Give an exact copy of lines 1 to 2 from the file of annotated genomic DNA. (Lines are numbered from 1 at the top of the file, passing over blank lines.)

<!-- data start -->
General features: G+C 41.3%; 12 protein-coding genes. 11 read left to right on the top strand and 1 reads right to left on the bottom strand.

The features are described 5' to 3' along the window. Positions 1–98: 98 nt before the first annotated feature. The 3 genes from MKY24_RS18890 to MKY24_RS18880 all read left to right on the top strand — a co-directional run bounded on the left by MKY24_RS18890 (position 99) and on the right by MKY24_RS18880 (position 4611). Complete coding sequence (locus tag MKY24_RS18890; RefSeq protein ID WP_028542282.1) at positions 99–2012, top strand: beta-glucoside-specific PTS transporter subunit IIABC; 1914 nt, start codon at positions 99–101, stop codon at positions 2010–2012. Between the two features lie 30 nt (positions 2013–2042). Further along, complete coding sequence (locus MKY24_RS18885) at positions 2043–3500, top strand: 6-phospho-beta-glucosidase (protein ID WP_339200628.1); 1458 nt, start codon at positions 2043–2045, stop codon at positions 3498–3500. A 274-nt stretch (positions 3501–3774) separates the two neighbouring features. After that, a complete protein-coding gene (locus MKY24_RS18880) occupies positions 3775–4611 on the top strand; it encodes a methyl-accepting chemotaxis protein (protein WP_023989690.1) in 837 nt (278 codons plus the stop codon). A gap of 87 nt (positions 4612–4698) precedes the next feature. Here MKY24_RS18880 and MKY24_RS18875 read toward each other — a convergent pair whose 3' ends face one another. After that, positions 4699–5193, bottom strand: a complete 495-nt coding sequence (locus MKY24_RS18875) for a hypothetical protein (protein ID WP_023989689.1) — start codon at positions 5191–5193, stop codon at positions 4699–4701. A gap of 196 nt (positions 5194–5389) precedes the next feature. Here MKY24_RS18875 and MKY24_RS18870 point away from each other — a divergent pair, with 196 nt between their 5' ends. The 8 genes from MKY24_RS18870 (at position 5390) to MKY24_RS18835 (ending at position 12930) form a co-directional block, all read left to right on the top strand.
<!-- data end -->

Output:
General features: G+C 41.3%; 12 protein-coding genes. 11 read left to right on the top strand and 1 reads right to left on the bottom strand.

The features are described 5' to 3' along the window. Positions 1–98: 98 nt before the first annotated feature. The 3 genes from MKY24_RS18890 to MKY24_RS18880 all read left to right on the top strand — a co-directional run bounded on the left by MKY24_RS18890 (position 99) and on the right by MKY24_RS18880 (position 4611). Complete coding sequence (locus tag MKY24_RS18890; RefSeq protein ID WP_028542282.1) at positions 99–2012, top strand: beta-glucoside-specific PTS transporter subunit IIABC; 1914 nt, start codon at positions 99–101, stop codon at positions 2010–2012. Between the two features lie 30 nt (positions 2013–2042). Further along, complete coding sequence (locus MKY24_RS18885) at positions 2043–3500, top strand: 6-phospho-beta-glucosidase (protein ID WP_339200628.1); 1458 nt, start codon at positions 2043–2045, stop codon at positions 3498–3500. A 274-nt stretch (positions 3501–3774) separates the two neighbouring features. After that, a complete protein-coding gene (locus MKY24_RS18880) occupies positions 3775–4611 on the top strand; it encodes a methyl-accepting chemotaxis protein (protein WP_023989690.1) in 837 nt (278 codons plus the stop codon). A gap of 87 nt (positions 4612–4698) precedes the next feature. Here MKY24_RS18880 and MKY24_RS18875 read toward each other — a convergent pair whose 3' ends face one another. After that, positions 4699–5193, bottom strand: a complete 495-nt coding sequence (locus MKY24_RS18875) for a hypothetical protein (protein ID WP_023989689.1) — start codon at positions 5191–5193, stop codon at positions 4699–4701. A gap of 196 nt (positions 5194–5389) precedes the next feature. Here MKY24_RS18875 and MKY24_RS18870 point away from each other — a divergent pair, with 196 nt between their 5' ends. The 8 genes from MKY24_RS18870 (at position 5390) to MKY24_RS18835 (ending at position 12930) form a co-directional block, all read left to right on the top strand.